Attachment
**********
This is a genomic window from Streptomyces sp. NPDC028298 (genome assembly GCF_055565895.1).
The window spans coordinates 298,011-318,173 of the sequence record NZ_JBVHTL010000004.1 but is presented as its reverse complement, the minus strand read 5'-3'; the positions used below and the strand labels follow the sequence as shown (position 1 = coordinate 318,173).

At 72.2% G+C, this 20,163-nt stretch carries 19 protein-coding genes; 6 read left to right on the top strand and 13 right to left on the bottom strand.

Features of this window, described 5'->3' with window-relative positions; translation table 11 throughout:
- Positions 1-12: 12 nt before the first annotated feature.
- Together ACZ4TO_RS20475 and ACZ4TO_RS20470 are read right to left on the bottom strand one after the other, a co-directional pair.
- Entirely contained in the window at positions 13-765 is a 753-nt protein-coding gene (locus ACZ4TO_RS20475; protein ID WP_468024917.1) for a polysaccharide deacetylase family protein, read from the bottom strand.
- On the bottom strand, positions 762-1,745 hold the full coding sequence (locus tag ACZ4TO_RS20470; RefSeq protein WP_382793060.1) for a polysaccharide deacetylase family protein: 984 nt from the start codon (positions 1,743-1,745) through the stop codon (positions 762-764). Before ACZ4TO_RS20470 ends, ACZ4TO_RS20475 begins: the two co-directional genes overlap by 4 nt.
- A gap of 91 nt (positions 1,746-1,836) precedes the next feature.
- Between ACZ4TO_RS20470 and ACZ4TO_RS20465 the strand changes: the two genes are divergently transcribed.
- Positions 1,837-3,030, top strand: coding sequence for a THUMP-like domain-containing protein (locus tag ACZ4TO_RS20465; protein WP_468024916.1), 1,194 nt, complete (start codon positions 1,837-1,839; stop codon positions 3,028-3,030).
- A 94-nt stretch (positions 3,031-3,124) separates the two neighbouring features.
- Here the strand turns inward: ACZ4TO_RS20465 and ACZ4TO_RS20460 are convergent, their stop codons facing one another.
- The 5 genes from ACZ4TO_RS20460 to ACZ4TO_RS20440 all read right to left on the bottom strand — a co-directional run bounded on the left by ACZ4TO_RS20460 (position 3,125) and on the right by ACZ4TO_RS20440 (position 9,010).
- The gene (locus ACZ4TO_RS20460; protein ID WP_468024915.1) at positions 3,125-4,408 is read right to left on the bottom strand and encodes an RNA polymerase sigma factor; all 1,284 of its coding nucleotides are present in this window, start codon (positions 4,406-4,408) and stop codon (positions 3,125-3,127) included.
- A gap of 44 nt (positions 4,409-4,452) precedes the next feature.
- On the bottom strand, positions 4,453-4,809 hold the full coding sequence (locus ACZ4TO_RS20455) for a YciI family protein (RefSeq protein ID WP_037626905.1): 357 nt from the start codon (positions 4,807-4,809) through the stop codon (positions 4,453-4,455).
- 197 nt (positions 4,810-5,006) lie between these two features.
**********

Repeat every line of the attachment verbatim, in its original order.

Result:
This is a genomic window from Streptomyces sp. NPDC028298 (genome assembly GCF_055565895.1).
The window spans coordinates 298,011-318,173 of the sequence record NZ_JBVHTL010000004.1 but is presented as its reverse complement, the minus strand read 5'-3'; the positions used below and the strand labels follow the sequence as shown (position 1 = coordinate 318,173).

At 72.2% G+C, this 20,163-nt stretch carries 19 protein-coding genes; 6 read left to right on the top strand and 13 right to left on the bottom strand.

Features of this window, described 5'->3' with window-relative positions; translation table 11 throughout:
- Positions 1-12: 12 nt before the first annotated feature.
- Together ACZ4TO_RS20475 and ACZ4TO_RS20470 are read right to left on the bottom strand one after the other, a co-directional pair.
- Entirely contained in the window at positions 13-765 is a 753-nt protein-coding gene (locus ACZ4TO_RS20475; protein ID WP_468024917.1) for a polysaccharide deacetylase family protein, read from the bottom strand.
- On the bottom strand, positions 762-1,745 hold the full coding sequence (locus tag ACZ4TO_RS20470; RefSeq protein WP_382793060.1) for a polysaccharide deacetylase family protein: 984 nt from the start codon (positions 1,743-1,745) through the stop codon (positions 762-764). Before ACZ4TO_RS20470 ends, ACZ4TO_RS20475 begins: the two co-directional genes overlap by 4 nt.
- A gap of 91 nt (positions 1,746-1,836) precedes the next feature.
- Between ACZ4TO_RS20470 and ACZ4TO_RS20465 the strand changes: the two genes are divergently transcribed.
- Positions 1,837-3,030, top strand: coding sequence for a THUMP-like domain-containing protein (locus tag ACZ4TO_RS20465; protein WP_468024916.1), 1,194 nt, complete (start codon positions 1,837-1,839; stop codon positions 3,028-3,030).
- A 94-nt stretch (positions 3,031-3,124) separates the two neighbouring features.
- Here the strand turns inward: ACZ4TO_RS20465 and ACZ4TO_RS20460 are convergent, their stop codons facing one another.
- The 5 genes from ACZ4TO_RS20460 to ACZ4TO_RS20440 all read right to left on the bottom strand — a co-directional run bounded on the left by ACZ4TO_RS20460 (position 3,125) and on the right by ACZ4TO_RS20440 (position 9,010).
- The gene (locus ACZ4TO_RS20460; protein ID WP_468024915.1) at positions 3,125-4,408 is read right to left on the bottom strand and encodes an RNA polymerase sigma factor; all 1,284 of its coding nucleotides are present in this window, start codon (positions 4,406-4,408) and stop codon (positions 3,125-3,127) included.
- A gap of 44 nt (positions 4,409-4,452) precedes the next feature.
- On the bottom strand, positions 4,453-4,809 hold the full coding sequence (locus ACZ4TO_RS20455) for a YciI family protein (RefSeq protein ID WP_037626905.1): 357 nt from the start codon (positions 4,807-4,809) through the stop codon (positions 4,453-4,455).
- 197 nt (positions 4,810-5,006) lie between these two features.